Most of the Traveller starship combat we’ve ever done was “theater of the mind”-style descriptive. More recently, I’ve used Mayday rules a few times. I’ve never even tried the Starter Traveller band system, though I think it would probably work just fine.
In my early days, I really struggled with the vector system outlined in Book 2. I really wanted to be able to do it, but I didn’t quite get it. I remember even asking my dad to help me with it but he didn’t really get it, either. It took a long time for me to grok, and I think a huge issue I had was that lines 1 and 2 in the example–explained as 75mm and 25mm in length, respectively–were BOTH THE SAME LENGTH. As a kid, it never occurred to me that a book like that could have an error in it, and I assumed that I just plain didn’t understand something about what the rules meant. Also, the talk about the vector’s angle in degrees is not necessary and only added to my confusion.
When the lightbulb finally went on, I was able to figure it out…mostly. The 100mm per G length was too large for me (I didn’t have a gymnasium floor to play Traveller on) so I reduced that to 10mm. And I proceeded to fight out battles on paper with a pencil and a ruler, sometimes needing to tape another sheet on the edge, and watching a web of vectors grow.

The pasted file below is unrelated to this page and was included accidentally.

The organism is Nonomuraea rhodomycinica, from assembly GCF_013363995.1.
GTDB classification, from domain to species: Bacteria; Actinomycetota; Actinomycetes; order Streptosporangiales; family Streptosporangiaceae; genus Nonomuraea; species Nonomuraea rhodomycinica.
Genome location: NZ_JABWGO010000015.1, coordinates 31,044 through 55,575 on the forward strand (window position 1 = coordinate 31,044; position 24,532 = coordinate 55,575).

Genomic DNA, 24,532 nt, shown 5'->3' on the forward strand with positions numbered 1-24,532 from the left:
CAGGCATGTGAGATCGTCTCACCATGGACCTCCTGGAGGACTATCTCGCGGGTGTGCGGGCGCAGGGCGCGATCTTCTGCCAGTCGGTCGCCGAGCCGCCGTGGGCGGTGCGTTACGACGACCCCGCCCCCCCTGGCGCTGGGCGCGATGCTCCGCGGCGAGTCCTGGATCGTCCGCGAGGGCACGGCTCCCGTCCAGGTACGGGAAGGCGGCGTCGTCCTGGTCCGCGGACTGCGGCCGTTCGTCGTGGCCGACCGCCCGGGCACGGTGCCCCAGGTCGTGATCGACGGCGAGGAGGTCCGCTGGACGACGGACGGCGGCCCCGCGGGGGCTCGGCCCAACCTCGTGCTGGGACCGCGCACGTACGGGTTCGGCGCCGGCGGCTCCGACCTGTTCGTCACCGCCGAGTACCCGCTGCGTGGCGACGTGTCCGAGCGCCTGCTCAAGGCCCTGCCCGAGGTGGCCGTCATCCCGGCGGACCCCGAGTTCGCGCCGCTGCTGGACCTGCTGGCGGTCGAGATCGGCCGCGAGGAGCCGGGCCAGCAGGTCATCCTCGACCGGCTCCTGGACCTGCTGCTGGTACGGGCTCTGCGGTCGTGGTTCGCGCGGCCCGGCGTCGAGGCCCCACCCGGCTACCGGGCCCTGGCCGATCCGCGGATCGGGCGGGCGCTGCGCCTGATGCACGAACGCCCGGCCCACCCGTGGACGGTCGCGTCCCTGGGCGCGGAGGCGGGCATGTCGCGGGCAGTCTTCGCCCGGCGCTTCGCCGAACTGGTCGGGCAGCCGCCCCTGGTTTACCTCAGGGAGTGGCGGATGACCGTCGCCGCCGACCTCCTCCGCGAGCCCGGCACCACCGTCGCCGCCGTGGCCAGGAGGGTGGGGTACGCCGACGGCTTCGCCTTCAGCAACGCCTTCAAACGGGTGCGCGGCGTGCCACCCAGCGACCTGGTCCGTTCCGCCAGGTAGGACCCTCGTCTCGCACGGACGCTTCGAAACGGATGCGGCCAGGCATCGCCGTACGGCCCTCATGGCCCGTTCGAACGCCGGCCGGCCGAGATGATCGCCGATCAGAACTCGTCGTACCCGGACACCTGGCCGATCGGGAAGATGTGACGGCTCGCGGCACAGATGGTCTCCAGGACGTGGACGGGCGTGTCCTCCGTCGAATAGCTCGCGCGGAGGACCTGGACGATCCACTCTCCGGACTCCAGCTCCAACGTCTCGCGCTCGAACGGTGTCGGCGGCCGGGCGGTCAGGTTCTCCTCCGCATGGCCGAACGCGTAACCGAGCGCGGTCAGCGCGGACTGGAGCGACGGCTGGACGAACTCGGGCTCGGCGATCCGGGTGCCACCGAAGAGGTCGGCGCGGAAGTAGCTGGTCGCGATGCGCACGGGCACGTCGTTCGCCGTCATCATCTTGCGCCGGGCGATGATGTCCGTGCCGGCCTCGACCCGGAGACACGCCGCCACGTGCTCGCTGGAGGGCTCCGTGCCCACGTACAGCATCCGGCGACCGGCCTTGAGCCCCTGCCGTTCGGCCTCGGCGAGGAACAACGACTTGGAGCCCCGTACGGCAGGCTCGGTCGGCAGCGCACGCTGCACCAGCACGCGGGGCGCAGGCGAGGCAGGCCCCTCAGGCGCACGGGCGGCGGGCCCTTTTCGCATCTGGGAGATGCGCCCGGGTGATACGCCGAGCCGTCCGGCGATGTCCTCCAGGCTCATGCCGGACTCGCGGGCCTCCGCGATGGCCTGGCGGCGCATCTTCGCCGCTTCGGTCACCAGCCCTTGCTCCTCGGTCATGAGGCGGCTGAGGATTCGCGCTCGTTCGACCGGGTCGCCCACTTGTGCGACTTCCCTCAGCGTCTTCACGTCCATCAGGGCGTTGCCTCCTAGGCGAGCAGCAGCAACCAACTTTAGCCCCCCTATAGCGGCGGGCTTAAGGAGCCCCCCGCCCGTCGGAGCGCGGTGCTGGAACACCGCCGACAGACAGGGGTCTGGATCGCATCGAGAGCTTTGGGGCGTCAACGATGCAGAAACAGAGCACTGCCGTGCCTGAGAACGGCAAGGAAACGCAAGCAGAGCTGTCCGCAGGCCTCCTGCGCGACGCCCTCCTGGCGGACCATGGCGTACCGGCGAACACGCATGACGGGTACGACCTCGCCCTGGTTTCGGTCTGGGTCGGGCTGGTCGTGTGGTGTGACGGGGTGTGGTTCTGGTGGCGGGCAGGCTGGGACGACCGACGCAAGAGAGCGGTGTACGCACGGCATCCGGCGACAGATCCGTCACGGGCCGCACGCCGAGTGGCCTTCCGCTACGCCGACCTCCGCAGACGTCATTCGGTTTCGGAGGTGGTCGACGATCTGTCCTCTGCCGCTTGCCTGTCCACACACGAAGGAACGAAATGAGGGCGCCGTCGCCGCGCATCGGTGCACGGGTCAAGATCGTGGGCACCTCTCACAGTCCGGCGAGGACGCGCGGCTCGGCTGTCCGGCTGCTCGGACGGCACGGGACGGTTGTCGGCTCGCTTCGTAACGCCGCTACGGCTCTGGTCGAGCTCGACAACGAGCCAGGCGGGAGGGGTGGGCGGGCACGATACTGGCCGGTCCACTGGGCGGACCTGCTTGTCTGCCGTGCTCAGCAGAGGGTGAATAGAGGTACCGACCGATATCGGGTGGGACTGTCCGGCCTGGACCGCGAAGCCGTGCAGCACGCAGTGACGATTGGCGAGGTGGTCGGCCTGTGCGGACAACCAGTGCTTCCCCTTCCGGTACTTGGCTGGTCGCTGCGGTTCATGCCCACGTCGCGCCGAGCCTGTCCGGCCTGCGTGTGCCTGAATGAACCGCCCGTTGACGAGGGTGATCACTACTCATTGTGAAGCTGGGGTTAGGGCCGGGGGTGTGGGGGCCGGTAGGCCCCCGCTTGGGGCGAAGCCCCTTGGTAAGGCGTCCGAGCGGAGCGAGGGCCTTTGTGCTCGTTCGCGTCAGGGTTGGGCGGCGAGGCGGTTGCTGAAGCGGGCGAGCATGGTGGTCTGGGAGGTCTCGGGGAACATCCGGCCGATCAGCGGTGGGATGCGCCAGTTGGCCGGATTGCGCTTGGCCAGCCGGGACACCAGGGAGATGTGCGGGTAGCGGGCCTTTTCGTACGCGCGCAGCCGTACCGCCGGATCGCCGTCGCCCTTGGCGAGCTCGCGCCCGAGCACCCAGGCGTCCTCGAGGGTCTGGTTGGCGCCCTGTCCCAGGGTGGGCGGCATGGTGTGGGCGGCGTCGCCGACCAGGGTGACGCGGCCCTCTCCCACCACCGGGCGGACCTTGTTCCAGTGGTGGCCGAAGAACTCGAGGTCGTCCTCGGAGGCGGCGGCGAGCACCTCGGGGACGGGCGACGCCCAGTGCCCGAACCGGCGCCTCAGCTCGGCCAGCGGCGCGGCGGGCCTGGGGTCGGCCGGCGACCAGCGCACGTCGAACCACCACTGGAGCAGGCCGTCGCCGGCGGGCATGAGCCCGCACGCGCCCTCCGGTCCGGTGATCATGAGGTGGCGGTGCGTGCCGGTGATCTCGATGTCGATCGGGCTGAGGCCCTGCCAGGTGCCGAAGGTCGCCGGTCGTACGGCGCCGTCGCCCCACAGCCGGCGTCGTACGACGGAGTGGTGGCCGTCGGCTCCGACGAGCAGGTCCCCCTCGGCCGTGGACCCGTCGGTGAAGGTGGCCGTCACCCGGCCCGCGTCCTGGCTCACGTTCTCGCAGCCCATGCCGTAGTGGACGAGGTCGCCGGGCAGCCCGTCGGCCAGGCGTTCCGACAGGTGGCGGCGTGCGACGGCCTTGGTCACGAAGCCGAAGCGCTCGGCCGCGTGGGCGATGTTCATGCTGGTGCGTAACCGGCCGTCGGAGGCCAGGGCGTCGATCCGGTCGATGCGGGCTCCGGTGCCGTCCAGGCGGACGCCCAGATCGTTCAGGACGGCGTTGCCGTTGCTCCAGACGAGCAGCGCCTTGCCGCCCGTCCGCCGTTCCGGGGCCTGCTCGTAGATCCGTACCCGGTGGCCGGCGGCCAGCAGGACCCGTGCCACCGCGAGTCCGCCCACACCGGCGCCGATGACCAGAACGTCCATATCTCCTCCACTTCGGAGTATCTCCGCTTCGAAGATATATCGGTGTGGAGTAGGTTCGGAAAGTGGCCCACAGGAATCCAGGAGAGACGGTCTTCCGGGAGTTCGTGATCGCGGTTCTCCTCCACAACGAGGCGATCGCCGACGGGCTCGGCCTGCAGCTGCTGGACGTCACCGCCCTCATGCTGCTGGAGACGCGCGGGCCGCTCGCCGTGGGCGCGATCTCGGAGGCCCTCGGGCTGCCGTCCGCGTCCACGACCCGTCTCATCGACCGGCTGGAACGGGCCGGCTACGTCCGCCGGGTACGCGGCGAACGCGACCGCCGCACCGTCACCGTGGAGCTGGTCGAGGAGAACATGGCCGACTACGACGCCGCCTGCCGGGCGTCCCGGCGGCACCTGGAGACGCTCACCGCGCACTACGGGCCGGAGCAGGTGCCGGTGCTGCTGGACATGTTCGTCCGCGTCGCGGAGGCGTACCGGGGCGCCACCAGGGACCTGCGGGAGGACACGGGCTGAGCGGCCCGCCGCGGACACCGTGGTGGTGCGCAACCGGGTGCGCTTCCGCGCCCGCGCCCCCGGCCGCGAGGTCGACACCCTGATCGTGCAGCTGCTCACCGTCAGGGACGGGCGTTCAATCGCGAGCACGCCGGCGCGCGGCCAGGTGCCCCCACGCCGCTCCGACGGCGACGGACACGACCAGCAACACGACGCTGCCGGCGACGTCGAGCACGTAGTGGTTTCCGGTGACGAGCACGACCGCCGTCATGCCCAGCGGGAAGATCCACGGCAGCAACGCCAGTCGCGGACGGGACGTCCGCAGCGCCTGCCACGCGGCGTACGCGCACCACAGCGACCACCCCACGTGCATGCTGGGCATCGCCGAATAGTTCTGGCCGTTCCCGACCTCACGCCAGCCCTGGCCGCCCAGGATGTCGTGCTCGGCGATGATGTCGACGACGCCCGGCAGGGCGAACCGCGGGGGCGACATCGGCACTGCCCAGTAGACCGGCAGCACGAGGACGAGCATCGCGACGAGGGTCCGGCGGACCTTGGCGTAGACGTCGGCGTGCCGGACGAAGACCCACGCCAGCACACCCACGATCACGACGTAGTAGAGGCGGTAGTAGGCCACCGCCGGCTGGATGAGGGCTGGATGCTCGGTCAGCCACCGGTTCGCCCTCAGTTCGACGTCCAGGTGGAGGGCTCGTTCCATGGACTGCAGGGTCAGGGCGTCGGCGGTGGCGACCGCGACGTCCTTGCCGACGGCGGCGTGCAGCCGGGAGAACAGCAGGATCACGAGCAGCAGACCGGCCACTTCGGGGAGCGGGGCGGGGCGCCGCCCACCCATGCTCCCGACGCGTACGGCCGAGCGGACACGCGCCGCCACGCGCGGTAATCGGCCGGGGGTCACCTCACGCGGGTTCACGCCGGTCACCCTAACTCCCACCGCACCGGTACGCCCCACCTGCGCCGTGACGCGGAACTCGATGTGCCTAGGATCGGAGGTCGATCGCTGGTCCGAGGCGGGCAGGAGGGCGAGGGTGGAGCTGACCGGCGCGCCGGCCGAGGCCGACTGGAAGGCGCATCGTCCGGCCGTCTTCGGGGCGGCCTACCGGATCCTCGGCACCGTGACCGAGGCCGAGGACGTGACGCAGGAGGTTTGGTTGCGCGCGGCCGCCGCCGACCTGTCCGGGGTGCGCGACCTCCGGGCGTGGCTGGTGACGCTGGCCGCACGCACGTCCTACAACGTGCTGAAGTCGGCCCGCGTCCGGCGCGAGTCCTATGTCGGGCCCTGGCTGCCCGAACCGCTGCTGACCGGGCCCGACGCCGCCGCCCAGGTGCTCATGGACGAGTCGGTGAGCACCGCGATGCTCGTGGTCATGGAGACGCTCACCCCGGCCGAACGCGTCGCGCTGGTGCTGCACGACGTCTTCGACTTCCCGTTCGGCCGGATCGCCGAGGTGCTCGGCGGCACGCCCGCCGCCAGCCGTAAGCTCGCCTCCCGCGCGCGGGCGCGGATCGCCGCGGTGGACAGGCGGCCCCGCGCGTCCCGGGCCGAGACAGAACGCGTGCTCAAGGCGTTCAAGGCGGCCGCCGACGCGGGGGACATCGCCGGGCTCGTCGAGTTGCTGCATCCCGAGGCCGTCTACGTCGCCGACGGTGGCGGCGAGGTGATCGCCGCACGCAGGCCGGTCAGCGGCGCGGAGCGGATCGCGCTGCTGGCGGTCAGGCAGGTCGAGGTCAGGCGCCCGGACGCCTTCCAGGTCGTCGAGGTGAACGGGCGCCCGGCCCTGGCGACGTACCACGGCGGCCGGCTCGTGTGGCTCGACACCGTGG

Tonight, for probably the first time since the 1980s, I busted out a ruler and drew some vectors, thankful for a whiteboard. It all came back pretty quickly, and 30+ years has helped me figure out even quicker ways to lay them down. I think that the original vector system is a lot of fun, though I need to brush up on some of the combat rules. In play, I’d probably erase the previous vectors, but I wanted to watch the track grow and be able to make sure about what I was doing.
I probably should get a larger whiteboard. I’ve often contemplated putting a 4’x8′ sheet up on the wall of my study. Maybe this is the excuse I need.